Designers New G-Men?
Leave it to Dave Lyon, executive director-Interior Design for General Motors, to bring new perspective to what it means to be a car designer in today’s financially challenged auto industry.
“Being a car designer is one of those jobs you grow up dreaming about, like a policeman, a fireman, an astronaut,” he says in delivering a keynote speech at the Ward’s Auto Interiors Conference.
“Ironically, those are all government jobs today.”
Regaled by suppliers Continental Automotive and Hughes Telematics with visions of future electronics systems and high-tech human-machine interfaces for next-generation automobiles, Marios Zenios nearly is at a loss for words.
So when it comes time to following up the two supplier presentations on navigation system and telematics trends with a talk of his own, Chrysler’s vice president-connectivity threatens to keep it short and sweet.
Turning toward Continental’s Brian Droessler and Hughes’ Paul Kirsch, he says, “The only thing left to say is, when can I have all this stuff?”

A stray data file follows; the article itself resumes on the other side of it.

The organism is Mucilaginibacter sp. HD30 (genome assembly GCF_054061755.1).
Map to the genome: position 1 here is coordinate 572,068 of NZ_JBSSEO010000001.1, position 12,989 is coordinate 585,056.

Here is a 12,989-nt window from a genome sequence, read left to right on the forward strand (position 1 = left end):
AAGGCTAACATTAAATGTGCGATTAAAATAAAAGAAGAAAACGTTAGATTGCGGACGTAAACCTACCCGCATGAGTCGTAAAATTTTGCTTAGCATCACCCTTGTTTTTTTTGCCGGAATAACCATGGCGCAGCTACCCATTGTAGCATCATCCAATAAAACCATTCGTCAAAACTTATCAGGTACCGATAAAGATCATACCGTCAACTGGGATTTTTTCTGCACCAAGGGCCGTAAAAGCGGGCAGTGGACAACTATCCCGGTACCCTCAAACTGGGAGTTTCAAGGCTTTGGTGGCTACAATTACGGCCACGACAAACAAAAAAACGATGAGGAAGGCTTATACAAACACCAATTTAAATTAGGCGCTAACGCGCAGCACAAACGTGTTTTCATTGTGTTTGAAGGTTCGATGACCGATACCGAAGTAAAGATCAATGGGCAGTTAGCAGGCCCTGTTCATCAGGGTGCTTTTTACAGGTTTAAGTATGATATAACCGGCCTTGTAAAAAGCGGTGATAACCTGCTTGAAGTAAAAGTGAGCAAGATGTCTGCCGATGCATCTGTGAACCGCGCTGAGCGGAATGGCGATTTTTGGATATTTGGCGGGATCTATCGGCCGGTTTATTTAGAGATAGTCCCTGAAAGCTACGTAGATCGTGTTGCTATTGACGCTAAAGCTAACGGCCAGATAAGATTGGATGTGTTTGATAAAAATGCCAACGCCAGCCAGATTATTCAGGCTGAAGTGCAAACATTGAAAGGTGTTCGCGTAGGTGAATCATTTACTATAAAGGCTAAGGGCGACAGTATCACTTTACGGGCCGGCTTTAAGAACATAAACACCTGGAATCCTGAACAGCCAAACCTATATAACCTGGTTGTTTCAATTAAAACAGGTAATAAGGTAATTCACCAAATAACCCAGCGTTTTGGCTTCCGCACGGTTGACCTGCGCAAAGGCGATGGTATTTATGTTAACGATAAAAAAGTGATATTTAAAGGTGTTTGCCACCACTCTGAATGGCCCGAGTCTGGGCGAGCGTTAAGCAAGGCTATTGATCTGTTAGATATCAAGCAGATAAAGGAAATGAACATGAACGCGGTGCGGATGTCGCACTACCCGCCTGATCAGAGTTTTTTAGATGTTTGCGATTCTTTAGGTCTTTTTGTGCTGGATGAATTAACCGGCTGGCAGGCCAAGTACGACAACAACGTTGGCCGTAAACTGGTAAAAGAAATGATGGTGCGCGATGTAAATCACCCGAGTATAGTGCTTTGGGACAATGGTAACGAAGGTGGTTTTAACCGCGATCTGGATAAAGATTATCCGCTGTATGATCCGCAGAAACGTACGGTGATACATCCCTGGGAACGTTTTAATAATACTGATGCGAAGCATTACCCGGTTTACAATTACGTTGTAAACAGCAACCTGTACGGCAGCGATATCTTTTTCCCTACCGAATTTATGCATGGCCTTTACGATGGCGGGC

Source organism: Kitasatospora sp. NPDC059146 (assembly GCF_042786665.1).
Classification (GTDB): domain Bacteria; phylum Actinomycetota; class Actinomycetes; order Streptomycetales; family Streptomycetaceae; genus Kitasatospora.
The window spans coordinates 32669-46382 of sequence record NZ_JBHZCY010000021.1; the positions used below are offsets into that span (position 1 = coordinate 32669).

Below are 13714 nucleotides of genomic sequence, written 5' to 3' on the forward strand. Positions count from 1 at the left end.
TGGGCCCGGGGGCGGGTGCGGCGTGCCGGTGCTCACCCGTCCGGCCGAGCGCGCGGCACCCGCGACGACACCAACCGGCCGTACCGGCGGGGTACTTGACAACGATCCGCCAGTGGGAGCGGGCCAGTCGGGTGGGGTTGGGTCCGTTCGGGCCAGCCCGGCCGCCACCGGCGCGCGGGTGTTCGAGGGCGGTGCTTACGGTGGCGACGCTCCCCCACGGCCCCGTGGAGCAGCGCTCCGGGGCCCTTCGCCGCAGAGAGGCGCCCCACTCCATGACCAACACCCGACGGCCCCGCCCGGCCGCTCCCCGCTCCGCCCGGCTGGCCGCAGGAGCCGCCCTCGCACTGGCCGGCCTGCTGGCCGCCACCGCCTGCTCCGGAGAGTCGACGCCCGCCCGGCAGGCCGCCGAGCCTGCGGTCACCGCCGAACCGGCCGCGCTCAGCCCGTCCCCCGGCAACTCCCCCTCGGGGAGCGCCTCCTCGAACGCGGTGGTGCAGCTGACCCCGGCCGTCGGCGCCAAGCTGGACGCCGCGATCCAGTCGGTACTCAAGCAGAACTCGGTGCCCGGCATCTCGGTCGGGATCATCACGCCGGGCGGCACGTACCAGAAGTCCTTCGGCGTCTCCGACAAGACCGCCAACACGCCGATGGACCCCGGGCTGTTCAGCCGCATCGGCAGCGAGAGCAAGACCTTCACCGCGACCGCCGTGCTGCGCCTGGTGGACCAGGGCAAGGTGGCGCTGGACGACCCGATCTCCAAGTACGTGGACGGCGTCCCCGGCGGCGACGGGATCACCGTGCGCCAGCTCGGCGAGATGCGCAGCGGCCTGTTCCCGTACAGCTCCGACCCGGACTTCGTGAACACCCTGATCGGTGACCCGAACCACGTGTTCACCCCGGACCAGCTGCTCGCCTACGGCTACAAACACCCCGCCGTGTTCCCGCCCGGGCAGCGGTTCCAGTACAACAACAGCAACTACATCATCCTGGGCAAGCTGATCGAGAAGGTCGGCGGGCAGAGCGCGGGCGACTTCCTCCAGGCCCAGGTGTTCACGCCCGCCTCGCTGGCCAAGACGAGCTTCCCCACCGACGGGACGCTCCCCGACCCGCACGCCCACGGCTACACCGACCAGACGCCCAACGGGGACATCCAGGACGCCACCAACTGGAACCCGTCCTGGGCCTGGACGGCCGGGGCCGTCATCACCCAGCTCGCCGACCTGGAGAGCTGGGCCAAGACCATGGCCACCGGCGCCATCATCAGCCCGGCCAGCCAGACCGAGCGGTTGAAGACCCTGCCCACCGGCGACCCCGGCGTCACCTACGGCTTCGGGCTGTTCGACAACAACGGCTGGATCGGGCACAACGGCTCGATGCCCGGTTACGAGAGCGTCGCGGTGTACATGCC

Ignore the Customer, Please
Sometimes it doesn’t pay to listen to the customer.
During his keynote presentation here, General Motors Interior Design Director Dave Lyon flashes up a picture of the ‘03 Chevrolet Malibu.
Conservatively styled, the ‘03 Malibu was a solid entry but had none of the pizzazz of the current model that bowed in ‘08 and garnered rave reviews.
“By all accounts, this should have been a winner,” he says, noting the ‘03 Malibu was priced right, boasted good driving dynamics and had all the required features. “And customers told us styling didn’t matter. And we took their word on it.”